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First of all thanks for sharing, I just thought I would share my thoughts since the topic is mediastreaming. I ssh into my Plexmedia server as well since it doesn't have a gui. I find the advantage of something like Plex is that the Plex client is available on many different devices. That way you can just install the Plex client app on your smart TV and then stream it through your wifi, that way you can stick Streaming server in a closet somewhere and won't need to hook it up to your TV with an hdmi cable. If you don't have a smart TV, you can always buy something like a Roku, Apple TV or an Nvidia Shield where you can then install the Plex client.
 

kibasnowpaw

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First of all thanks for sharing, I just thought I would share my thoughts since the topic is mediastreaming. I ssh into my Plexmedia server as well since it doesn't have a gui. I find the advantage of something like Plex is that the Plex client is available on many different devices. That way you can just install the Plex client app on your smart TV and then stream it through your wifi, that way you can stick Streaming server in a closet somewhere and won't need to hook it up to your TV with an hdmi cable. If you don't have a smart TV, you can always buy something like a Roku, Apple TV or an Nvidia Shield where you can then install the Plex client.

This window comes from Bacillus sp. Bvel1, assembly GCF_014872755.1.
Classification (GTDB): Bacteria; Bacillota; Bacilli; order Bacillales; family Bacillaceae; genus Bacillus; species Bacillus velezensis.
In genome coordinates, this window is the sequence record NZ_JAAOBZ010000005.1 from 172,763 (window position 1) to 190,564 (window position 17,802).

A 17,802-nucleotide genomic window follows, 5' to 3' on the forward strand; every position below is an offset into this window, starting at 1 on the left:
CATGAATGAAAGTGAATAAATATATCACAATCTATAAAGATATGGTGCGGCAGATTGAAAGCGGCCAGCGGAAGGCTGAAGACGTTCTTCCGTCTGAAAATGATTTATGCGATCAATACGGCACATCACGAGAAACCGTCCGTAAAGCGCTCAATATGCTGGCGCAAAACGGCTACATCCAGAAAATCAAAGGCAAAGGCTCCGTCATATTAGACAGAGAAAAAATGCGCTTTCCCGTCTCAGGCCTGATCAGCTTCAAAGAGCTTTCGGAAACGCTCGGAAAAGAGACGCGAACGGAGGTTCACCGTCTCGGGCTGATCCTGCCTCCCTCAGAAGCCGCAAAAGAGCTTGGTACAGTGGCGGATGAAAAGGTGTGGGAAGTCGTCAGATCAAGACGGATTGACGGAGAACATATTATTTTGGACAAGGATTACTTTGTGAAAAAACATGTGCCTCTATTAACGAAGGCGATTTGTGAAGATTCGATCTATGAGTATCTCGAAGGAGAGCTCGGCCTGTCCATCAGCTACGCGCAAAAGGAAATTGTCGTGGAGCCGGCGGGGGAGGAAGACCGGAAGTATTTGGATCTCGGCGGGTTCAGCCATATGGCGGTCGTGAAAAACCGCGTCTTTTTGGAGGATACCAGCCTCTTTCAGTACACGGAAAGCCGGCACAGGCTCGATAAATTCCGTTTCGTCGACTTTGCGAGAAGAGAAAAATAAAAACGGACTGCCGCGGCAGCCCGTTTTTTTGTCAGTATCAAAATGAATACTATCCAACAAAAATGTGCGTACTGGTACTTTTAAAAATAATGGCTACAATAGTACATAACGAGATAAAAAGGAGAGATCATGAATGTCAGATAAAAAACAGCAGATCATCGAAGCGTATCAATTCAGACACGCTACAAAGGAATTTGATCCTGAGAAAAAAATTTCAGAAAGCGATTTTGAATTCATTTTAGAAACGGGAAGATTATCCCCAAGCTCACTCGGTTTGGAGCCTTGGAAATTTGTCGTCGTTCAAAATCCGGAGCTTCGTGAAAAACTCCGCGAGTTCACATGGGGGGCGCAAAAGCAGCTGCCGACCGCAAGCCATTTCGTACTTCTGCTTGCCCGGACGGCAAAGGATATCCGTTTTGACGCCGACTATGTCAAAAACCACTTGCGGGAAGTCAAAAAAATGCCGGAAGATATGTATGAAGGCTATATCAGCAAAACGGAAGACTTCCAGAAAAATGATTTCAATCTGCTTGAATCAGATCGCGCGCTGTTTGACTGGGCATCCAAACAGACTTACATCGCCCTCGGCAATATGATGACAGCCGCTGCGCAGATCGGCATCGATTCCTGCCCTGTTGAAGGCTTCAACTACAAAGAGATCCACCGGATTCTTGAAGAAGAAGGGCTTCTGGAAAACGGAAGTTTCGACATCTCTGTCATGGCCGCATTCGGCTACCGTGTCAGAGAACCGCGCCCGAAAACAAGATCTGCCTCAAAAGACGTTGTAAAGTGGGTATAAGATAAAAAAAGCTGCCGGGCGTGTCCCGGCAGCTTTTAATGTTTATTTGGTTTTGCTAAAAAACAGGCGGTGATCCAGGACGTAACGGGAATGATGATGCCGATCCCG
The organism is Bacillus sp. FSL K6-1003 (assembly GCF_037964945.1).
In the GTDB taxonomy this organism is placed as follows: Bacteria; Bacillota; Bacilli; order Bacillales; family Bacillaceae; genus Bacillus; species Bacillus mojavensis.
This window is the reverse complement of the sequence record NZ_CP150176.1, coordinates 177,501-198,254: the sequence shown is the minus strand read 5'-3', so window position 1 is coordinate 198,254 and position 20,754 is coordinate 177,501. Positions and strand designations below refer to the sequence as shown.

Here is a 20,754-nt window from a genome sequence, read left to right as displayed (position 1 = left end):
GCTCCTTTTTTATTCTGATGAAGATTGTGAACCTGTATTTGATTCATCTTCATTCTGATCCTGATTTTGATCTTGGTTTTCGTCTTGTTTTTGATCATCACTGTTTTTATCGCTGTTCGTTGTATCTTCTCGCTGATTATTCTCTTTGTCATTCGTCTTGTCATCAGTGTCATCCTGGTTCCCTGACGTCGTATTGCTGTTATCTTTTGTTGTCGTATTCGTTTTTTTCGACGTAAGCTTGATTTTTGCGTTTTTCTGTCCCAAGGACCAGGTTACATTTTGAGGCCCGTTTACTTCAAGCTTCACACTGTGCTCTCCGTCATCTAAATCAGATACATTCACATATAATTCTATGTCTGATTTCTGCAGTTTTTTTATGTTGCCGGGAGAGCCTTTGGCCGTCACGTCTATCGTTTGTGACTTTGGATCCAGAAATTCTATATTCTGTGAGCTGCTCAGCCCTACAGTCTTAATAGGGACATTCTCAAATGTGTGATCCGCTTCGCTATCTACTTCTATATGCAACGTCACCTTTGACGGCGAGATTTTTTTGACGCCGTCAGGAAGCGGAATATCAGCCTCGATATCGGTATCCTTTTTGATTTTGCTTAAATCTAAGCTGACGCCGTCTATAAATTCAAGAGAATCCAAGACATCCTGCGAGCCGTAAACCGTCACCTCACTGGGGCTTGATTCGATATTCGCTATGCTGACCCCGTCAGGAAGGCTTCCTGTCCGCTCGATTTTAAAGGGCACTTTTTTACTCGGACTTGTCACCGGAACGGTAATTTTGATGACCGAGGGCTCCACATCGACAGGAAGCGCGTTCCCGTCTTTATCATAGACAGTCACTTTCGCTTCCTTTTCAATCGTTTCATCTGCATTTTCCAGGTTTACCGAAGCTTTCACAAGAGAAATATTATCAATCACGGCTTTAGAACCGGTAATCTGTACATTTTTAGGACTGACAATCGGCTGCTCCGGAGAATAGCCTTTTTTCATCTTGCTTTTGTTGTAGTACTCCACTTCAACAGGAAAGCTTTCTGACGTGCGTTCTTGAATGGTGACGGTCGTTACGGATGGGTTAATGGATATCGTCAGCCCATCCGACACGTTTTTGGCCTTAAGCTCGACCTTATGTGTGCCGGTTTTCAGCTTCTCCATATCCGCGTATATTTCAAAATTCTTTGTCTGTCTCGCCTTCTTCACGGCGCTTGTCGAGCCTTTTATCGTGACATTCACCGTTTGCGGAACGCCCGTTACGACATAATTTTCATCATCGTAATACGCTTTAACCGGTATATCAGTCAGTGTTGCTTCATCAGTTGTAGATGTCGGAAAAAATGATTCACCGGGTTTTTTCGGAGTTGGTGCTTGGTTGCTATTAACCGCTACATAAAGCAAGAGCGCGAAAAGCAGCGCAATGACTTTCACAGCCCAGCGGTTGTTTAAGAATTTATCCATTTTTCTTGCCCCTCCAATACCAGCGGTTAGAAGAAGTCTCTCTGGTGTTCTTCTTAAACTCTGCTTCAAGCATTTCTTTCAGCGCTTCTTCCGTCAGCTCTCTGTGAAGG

Yes and no, the good about plex is that it is easy to set up and make a plex server. It is easy to make a FreeNAS or get a NAS server with the Plex app or use your win PC and just install the Plex server and done. Still, the biggest problem I have is if you don't have a Conversion of every device using or don't use the Plex App to win, then it will convert the video on the fly, which is okay if you have a GPU that can handle the Rendering and if you more then one user then you need a Quadro card or a card that have to unlock renderings, so it does not lock on 1-2 Rendering as typically GPU is also it can make you movie keep buffing depending on the format, size and network speed and so on. But of all the home theater Video Servers i, tired like Plex the most because of its easiness and that you can watch it outside your home. If it were not because of how hard it is to set up on every PC in the house, then I would have loved Kodi better since it won't have that problem, but i just find it a pain in the bump to setup.
 

f33dm3bits

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Still, the biggest problem I have is if you don't have a Conversion of every device using or don't use the Plex App to win, then it will convert the video on the fly, which is okay if you have a GPU that can handle the Rendering and if you more then one user then you need a Quadro card or a card that have to unlock renderings